These are rthe two olive trees and the two lampstands that stand before the Lord of the earth. And if anyone would harm them, sfire pours from their mouth and consumes their foes. If anyone would harm them, tthis is how he is doomed to be killed. They have the power uto shut the sky, that no rain may fall during the days of their prophesying, and they have power over the waters to turn them into blood and vto strike the earth with every kind of plague, as often as they desire. And when they have finished their testimony, wthe beast that rises from xthe bottomless pit1 ywill make war on them and conquer them and kill them, and their dead bodies will lie in the street of the great city that symbolically2 is called zSodom and aEgypt, where their Lord was crucified. For three and a half days some from the peoples and tribes and languages and nations will gaze at their dead bodies and brefuse to let them be placed in a tomb, 10 and cthose who dwell on the earth will rejoice over them and make merry and dexchange presents, because these two prophets ehad been a torment to those who dwell on the earth. 11 But after the three and a half days fa breath of life from God entered them, and they stood up on their feet, and great fear fell on those who saw them. 12 Then they heard a loud voice from heaven saying to them, gCome up here! And hthey went up to heaven iin a cloud, and their enemies watched them. 13 And at that hour there was ja great earthquake, and ka tenth of the city fell. Seven thousand people were killed in the earthquake, and the rest were terrified and lgave glory to mthe God of heaven.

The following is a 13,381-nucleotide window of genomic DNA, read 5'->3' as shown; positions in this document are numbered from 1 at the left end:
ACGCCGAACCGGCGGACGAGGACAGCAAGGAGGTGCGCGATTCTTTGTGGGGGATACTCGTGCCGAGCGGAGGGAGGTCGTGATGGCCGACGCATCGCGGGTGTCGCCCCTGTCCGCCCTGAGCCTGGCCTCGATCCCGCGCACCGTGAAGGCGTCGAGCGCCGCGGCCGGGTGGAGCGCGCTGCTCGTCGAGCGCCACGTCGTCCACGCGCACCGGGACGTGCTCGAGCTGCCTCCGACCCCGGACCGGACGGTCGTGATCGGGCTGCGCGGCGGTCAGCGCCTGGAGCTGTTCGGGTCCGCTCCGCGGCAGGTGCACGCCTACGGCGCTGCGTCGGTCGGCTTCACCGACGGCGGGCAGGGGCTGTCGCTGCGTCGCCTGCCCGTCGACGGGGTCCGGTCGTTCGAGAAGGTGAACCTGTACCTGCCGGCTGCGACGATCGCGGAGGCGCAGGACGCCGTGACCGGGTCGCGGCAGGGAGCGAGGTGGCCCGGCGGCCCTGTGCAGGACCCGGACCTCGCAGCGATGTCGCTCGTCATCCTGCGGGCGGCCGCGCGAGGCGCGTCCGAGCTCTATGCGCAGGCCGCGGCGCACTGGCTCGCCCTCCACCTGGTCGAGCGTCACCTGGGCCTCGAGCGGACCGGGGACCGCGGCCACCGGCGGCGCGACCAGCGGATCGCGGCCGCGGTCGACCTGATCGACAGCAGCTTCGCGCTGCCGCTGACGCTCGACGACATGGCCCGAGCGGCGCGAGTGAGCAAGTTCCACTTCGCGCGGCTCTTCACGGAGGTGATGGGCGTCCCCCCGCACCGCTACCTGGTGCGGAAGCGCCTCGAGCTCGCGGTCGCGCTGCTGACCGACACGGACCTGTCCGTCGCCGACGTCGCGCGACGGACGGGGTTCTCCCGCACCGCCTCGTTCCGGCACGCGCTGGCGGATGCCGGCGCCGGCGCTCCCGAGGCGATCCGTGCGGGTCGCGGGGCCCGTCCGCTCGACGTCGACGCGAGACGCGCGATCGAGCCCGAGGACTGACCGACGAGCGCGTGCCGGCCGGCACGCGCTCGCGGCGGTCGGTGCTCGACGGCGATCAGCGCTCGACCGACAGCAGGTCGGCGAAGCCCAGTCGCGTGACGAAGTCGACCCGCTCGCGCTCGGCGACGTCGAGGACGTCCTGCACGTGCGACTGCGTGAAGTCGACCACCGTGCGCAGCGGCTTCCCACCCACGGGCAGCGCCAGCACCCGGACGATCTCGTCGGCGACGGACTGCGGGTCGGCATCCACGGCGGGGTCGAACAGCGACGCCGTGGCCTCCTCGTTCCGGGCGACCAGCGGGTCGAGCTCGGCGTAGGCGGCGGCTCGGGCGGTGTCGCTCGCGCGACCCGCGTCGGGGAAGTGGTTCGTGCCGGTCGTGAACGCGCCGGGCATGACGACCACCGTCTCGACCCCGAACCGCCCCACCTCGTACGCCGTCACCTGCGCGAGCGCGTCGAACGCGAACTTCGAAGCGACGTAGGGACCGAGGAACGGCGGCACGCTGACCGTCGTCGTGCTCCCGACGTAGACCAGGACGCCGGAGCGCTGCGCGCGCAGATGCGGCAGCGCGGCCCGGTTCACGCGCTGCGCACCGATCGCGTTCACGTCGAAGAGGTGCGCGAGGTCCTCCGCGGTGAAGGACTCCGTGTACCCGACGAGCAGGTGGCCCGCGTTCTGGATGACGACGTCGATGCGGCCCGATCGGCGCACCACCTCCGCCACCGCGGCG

14 nThe second woe has passed; behold, the third woe is soon to come.

The Seventh Trumpet

15 Then othe seventh angel blew his trumpet, and pthere were loud voices in heaven, saying, qThe kingdom of the world has become the kingdom of our Lord and of rhis Christ, and she shall reign forever and ever. 16 And the twenty-four elders twho sit on their thrones before God ufell on their faces and worshiped God, 17 saying,

We give thanks to you, Lord God Almighty,

vwho is and who was,

for you have taken your great power

and wbegun to reign.

18  The nations raged,

but xyour wrath came,

and ythe time for the dead to be judged,

and for rewarding your servants, the prophets and saints,

and zthose who fear your name,

both small and great,

and afor destroying the destroyers of the earth.

19 Then bGod's temple in heaven was opened, and cthe ark of his covenant was seen within his temple. There were flashes of lightning, rumblings,3 peals of thunder, an earthquake, and dheavy hail.